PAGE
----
the gearbox, both ends of the drive shaft, and the final drive.

 Slide the gearbox along the guides left in the bottom bolt holes into the engine
 housing,replace the other bolts, remove the guides and replace the corresponding bolts, then tighten them all.

 Replace the stand assembly and lower the bike so it's supported on its stand and front

 Replace and adjust all of the clutch bits and pieces.

 Replace the swing arm, replacing the support rope and ensuring the boot is in place as
 you do. "I got the correct torque on the adjustable pivot stub (done after the fixed one on
 the right) by tightening it quite hard by hand, loosening it back off, then tightening
 it to the point where there was no play in the swing arm except around the axis of its
 pivots, with no detectable friction. Then tighten on the lock nut, holding the pivot
 stub in position as with an allen key as you do."

 "(The inside face of my fixed pivot stub was scored from the universal joint of the
 drive shaft, so I was careful to replace it in the same alignment so as not to create further scoring)."

 Push the driveshaft into the pivot arm. Quite tricky for me, as the universal joint is
 slightly larger than the swing arm rear opening, so jiggling and persuasion with a block
 of wood and hammer were required. Getting the front of the drive shaft onto the gearbox
 output shaft also took a fair bit of jiggling, raising the rear of the swing arm
 slightly above horizontal seemed to help. Once in place, knock the drive shaft home with the
 block of wood and hammer (not too hard) and test to see if home by tugging it backwards.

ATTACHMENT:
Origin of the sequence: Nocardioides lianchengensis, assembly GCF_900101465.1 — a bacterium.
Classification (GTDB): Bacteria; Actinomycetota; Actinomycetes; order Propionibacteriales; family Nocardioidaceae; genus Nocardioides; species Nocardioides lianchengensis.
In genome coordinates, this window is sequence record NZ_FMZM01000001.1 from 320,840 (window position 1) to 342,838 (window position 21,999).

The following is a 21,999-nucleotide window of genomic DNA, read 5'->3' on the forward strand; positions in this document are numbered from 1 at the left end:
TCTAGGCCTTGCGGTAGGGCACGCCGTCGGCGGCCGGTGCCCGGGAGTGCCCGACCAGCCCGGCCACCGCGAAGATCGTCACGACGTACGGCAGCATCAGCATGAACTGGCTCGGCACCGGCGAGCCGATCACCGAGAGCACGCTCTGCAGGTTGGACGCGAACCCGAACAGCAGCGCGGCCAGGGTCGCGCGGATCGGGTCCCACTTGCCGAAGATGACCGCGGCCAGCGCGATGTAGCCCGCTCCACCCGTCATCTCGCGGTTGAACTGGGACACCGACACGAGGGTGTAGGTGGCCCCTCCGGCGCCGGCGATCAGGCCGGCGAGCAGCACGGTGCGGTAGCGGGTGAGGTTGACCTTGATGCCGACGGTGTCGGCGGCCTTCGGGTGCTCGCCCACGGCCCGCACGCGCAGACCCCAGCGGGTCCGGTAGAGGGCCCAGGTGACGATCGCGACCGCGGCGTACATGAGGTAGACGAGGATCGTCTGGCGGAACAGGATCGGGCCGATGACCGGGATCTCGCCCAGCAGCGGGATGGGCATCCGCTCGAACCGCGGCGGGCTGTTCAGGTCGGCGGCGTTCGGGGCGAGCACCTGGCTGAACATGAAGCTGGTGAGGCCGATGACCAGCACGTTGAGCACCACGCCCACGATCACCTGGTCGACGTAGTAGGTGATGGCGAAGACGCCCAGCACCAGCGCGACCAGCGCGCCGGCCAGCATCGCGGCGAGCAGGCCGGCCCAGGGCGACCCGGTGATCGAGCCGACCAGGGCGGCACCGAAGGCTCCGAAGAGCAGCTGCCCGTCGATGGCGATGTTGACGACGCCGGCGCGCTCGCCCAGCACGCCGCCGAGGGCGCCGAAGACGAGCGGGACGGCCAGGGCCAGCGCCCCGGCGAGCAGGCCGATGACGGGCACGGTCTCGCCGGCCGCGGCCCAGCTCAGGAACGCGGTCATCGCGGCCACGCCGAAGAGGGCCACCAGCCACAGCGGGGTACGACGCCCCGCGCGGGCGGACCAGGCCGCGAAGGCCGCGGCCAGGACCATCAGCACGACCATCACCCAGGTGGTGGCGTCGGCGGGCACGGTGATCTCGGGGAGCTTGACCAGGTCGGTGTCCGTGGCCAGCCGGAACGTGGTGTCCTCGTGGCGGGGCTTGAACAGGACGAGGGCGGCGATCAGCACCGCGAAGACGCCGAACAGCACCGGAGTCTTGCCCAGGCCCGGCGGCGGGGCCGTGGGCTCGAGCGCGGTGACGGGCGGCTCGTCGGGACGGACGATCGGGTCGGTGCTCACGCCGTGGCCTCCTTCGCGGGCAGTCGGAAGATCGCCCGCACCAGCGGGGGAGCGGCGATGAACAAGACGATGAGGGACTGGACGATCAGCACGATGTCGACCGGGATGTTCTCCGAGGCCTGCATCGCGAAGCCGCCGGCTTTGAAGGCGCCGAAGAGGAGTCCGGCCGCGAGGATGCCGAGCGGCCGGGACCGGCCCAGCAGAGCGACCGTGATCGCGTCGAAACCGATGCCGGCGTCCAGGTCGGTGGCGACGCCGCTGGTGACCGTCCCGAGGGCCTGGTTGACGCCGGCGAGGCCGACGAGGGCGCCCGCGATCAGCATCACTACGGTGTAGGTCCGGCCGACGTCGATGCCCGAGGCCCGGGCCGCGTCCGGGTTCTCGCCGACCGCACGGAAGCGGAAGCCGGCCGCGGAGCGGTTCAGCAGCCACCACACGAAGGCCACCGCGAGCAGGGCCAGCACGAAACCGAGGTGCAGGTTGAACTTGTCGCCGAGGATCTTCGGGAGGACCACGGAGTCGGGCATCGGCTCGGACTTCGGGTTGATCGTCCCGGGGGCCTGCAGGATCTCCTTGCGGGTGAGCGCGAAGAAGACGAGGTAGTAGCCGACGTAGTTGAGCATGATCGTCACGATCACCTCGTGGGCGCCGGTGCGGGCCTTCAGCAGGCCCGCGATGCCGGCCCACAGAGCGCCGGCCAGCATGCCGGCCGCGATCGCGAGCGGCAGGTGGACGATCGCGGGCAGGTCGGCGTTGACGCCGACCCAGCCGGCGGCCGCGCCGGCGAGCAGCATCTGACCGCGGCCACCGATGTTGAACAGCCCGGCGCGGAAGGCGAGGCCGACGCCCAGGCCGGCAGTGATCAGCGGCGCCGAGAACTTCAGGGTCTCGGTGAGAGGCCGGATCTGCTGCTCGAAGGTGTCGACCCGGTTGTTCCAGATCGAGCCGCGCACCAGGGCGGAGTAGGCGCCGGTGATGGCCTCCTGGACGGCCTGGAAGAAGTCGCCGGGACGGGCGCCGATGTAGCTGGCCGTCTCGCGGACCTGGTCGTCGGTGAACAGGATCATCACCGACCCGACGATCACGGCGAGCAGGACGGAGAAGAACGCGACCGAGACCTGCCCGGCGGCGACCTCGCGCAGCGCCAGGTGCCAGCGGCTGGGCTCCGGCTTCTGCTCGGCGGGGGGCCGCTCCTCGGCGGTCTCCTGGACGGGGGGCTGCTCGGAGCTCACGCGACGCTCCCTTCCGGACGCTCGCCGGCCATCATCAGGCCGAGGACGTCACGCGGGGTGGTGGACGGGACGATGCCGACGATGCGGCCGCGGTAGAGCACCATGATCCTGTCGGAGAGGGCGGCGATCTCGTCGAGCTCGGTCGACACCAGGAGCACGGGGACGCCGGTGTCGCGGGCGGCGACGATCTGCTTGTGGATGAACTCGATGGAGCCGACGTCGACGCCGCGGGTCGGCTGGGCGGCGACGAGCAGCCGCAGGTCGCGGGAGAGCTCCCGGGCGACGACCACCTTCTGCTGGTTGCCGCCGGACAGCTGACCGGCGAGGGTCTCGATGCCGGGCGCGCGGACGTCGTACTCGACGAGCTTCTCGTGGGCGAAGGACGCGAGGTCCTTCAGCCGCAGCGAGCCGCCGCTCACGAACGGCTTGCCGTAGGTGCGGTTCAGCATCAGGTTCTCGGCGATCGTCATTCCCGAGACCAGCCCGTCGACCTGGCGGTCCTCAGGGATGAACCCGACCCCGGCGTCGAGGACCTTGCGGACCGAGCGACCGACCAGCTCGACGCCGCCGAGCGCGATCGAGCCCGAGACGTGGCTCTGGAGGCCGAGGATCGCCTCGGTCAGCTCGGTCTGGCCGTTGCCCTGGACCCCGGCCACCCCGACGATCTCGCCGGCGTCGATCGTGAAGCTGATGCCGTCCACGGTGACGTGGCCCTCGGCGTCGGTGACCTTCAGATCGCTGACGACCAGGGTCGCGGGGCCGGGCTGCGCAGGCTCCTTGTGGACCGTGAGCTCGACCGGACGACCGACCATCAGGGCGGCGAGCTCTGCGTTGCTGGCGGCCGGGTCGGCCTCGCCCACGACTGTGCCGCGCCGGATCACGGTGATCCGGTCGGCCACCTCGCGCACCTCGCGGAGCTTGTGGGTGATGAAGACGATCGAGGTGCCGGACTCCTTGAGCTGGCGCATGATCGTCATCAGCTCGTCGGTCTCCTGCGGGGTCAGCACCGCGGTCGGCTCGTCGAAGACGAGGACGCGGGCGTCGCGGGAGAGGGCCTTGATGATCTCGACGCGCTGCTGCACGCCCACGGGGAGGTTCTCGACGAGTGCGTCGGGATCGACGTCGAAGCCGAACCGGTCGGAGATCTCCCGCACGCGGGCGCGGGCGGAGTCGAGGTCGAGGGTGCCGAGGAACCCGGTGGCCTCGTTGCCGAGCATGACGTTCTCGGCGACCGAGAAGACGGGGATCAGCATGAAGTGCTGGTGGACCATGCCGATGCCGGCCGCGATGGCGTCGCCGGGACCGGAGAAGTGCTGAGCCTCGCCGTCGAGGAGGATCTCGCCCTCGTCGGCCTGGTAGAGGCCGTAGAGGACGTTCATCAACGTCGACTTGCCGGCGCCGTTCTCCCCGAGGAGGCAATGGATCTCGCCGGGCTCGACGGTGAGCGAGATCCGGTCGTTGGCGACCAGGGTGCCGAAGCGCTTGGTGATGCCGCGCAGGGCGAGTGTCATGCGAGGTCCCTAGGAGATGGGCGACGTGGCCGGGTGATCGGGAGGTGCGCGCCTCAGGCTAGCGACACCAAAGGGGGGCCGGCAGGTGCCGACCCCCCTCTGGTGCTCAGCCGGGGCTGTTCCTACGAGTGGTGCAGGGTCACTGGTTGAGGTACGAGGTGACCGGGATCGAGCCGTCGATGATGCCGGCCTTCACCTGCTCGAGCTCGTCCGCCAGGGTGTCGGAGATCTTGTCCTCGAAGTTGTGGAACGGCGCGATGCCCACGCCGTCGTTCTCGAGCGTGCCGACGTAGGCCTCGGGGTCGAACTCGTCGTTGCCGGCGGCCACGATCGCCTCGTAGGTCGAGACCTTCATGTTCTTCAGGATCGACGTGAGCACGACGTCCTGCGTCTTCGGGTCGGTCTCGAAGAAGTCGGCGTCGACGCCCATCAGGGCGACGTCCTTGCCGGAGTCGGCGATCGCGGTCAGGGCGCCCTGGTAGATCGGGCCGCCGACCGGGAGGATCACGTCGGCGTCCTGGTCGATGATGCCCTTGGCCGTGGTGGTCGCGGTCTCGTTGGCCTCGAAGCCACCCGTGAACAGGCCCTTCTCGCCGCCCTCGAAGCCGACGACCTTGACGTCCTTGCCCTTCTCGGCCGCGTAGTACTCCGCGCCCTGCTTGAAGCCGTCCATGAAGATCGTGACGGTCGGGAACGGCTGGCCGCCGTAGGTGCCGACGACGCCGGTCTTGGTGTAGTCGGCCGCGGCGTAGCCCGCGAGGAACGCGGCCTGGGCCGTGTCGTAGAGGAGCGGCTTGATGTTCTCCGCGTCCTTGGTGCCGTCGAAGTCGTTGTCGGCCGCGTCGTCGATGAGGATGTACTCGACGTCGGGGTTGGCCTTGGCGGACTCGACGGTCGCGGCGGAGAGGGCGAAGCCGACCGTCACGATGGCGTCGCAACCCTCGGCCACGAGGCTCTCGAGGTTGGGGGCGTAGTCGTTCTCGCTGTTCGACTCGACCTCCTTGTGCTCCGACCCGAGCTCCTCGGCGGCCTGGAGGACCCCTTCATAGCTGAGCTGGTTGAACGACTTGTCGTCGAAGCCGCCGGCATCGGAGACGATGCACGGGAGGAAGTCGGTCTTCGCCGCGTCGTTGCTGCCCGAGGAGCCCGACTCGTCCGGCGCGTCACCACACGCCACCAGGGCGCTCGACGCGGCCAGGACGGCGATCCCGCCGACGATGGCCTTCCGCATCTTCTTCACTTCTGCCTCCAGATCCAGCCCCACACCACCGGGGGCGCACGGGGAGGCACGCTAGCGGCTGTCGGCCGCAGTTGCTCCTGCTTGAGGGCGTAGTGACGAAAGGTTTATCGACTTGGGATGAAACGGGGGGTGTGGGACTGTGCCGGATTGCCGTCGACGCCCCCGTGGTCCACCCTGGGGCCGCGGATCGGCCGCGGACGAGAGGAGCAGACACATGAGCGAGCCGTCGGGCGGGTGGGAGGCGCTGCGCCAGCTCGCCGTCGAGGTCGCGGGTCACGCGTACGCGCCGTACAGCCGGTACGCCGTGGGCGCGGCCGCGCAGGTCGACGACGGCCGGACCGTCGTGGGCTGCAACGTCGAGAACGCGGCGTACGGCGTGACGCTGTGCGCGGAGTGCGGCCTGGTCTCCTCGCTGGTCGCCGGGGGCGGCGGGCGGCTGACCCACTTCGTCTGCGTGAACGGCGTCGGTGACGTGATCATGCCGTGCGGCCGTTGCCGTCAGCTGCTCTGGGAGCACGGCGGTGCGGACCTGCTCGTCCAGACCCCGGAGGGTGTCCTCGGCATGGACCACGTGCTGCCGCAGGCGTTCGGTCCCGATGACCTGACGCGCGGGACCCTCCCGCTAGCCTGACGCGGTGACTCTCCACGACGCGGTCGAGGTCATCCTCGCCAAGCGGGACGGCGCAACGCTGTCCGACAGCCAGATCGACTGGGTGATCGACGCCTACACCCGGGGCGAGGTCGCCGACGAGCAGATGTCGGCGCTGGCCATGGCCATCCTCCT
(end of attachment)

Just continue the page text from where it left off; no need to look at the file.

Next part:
Reattach the final drive to the bottom of the shock absorber to use it as a support
 while guiding it into position at the back of the swing arm. Bolt together. Clean the rear
 brake disc with a clean rag and spirits to prevent the brake pads from being
 contaminated by any stray oil or grease.

 Tighten rear shock mounting points bolts.

 Replace the left and right footpeg rests along with the entire rear brake mechanism,
 including caliper and reservoir. Give the pedal a few pumps to get the pads into
 position, assuming you pried them apart to replace the caliper.

 Replace the starter motor and battery.

 Replace the exhaust.

 Replace the rear cowling, brake light, and mudguard.

 Replace the rear wheel. I hope you still have its spacer?

 Reattach all wiring and connectors.

 Replace the gearbox oil!

 Replace the coil and alternator covers and side covers.

 Perform a standard pre-ride check.


1994 K 75 ABS "custom"
2005 F 650 GS

Offline sh00ter

  • ^ Proficient Motobricker
  • Posts: 320
Re: Popin outta second
« Reply #5 on: June 18, 2012, 03:07:31 PM »
sounds like an undertaking that would be a good time to do a spline lube eh?  :bmwsmile
'94 1100 RS

Offline Chaos

  • Administrator
  • ^ Quintessential Motobricker
  • Posts: 2982
  • Mars needs women!
Re: Popin outta second
« Reply #6 on: June 19, 2012, 12:07:17 AM »
Could be a bent shift fork, often it's easier and cheaper to find a used tranny.
  • sw ohio
1987 K75S    VIN 0231
Original owner, Original litter
200,000 miles (plus or minus) and 5 paint jobs
sold 6/23
2023 Ural 2WD sidecar (BMW's bastard step child)